In May 2017, the Supreme Court tightened the rule for venue over domestic defendants in patent infringement cases finding that, under 28 U.S.C. § 1400(b), venue is proper only “in the judicial district where the defendant resides, or where the defendant has committed acts of infringement and has a regular and established place of business.” See TC Heartland LLC v. Kraft Foods Group Brands LLC, 137 S. Ct. 1514 (2017). TC Heartland did not explore the meaning of “where the defendant . . . has a regular and established place of business.” As such, U.S. district courts and the U.S. Court of Appeals for the Federal Circuit have since been developing this area of law. For example, the Federal Circuit has clarified that the place of business at issue must be “of the defendant.” In re Cray Inc., 871 F.3d 1355, 1362-63 (Fed. Cir. 2017) (outlining factors related to whether a place of business of “of the defendant.”).

In West View Research, the District Court for the Southern District of California concluded that independent automobile dealerships were not a basis for venue over domestic defendant BMW of North America, LLC (“BMWNA”). See West View Research, LLC v. BMW of North Am., LLC et. al., Case No. 16-CV-2590 JLS (AGS), Dkt. No. 64-1 (Order Granting Motion to Transfer) (S.D. Cal. Feb. 5, 2018). In Blitzsafe Texas, LLC v. Bayerische Motoren Werke AG, et al., Judge Gilstrap in the Eastern District of Texas addressed the same question, for the same defendant, but reached the opposite conclusion. Specifically, Judge Gilstrap found that BMWNA “conducts its own business through the dealerships” via the exclusive distribution of new BMW automobiles and the provision of new purchase warranties and service. See Blitzsafe, Case No. 2:17-CV-0418-JRG, Dkt. No. 90, P. 24 (E.D. Tex. Sept. 6, 2018).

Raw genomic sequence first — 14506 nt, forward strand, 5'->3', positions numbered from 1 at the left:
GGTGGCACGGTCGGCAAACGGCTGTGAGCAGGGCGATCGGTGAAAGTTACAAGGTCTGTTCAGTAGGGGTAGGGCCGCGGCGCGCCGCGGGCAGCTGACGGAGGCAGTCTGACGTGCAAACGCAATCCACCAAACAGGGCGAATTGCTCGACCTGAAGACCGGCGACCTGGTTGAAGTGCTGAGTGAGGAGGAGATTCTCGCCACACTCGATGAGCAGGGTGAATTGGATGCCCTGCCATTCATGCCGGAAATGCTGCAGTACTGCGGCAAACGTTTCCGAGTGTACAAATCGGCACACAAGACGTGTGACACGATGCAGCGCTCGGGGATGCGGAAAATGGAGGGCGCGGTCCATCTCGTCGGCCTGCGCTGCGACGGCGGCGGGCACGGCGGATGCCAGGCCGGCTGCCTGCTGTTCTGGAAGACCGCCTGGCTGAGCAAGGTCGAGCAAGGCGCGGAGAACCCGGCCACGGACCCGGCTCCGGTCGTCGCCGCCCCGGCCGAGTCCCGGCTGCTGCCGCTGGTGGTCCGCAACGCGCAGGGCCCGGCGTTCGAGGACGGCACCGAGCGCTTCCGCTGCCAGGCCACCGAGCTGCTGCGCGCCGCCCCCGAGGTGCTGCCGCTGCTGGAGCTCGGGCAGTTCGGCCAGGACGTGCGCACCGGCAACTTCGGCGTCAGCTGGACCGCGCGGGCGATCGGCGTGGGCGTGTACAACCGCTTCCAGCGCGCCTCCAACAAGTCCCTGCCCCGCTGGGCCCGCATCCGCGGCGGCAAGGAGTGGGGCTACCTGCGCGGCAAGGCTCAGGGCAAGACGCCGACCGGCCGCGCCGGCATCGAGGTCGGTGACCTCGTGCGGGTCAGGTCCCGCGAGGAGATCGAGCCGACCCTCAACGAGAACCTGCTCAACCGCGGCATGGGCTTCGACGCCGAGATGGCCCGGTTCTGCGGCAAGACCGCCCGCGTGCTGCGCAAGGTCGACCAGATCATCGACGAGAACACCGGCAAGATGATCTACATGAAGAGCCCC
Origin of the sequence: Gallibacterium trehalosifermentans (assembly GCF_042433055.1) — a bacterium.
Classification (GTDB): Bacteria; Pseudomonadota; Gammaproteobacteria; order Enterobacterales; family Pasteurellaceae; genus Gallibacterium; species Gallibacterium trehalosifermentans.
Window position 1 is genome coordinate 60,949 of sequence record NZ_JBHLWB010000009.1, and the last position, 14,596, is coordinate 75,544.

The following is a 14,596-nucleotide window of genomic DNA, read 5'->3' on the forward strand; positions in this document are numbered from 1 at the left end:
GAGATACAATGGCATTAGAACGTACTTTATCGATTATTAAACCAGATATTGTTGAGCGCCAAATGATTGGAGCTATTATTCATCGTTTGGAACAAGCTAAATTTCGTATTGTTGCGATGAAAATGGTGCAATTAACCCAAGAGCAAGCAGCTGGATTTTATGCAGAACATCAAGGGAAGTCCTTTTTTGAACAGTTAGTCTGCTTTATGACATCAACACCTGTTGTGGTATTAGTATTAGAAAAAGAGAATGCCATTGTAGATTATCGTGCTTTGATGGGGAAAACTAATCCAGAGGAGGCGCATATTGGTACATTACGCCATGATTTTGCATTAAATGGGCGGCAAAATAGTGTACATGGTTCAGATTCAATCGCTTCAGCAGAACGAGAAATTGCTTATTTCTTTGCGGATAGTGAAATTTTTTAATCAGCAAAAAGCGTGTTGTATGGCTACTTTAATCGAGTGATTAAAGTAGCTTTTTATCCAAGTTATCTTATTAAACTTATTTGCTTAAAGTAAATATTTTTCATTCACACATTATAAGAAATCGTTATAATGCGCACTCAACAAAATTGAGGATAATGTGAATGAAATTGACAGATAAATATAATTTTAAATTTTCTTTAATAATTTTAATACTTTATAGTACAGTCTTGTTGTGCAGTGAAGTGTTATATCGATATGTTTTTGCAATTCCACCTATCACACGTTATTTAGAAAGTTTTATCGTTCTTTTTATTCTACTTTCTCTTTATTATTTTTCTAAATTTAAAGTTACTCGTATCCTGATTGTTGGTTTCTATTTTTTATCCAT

Case Background

Blitzsafe alleges that Bayerische Motoren Werke AG (“BMWAG”) and BMW North America, LLC (“BMWNA”) (together, “BMW”) infringe certain patents related to audio and multimedia integration systems in BMW automobiles. In January 2018, BMW filed a motion to dismiss for improper venue. The Court found that venue was proper over BMWAG as a foreign defendant under 28 U.S.C. §1391 because the Court had personal jurisdiction over BMWAG. Regarding the domestic defendant, BMWNA, the court focused its analysis on whether the independent automobile dealerships were BMWNA places of business.

Court: BMWNA “Adopts and Ratifies” the Dealerships as BMWNA Places of Business

BMWNA argued that the dealerships are independently owned and operated and that BMWNA is in fact prohibited from owning and operating such dealerships under Texas law.[1] Id. at 12. BMW also argued that its marketing campaign is “nationwide” and that it “does not have any unique contacts with Texas as compared to any other state.” Id. Despite this, the court concluded that the dealerships were BMWNA’s places of business under Section 1400(b) for two independent reasons: the exclusive sale and distribution of new BMW automobiles and the provisions and service of BMW warranties.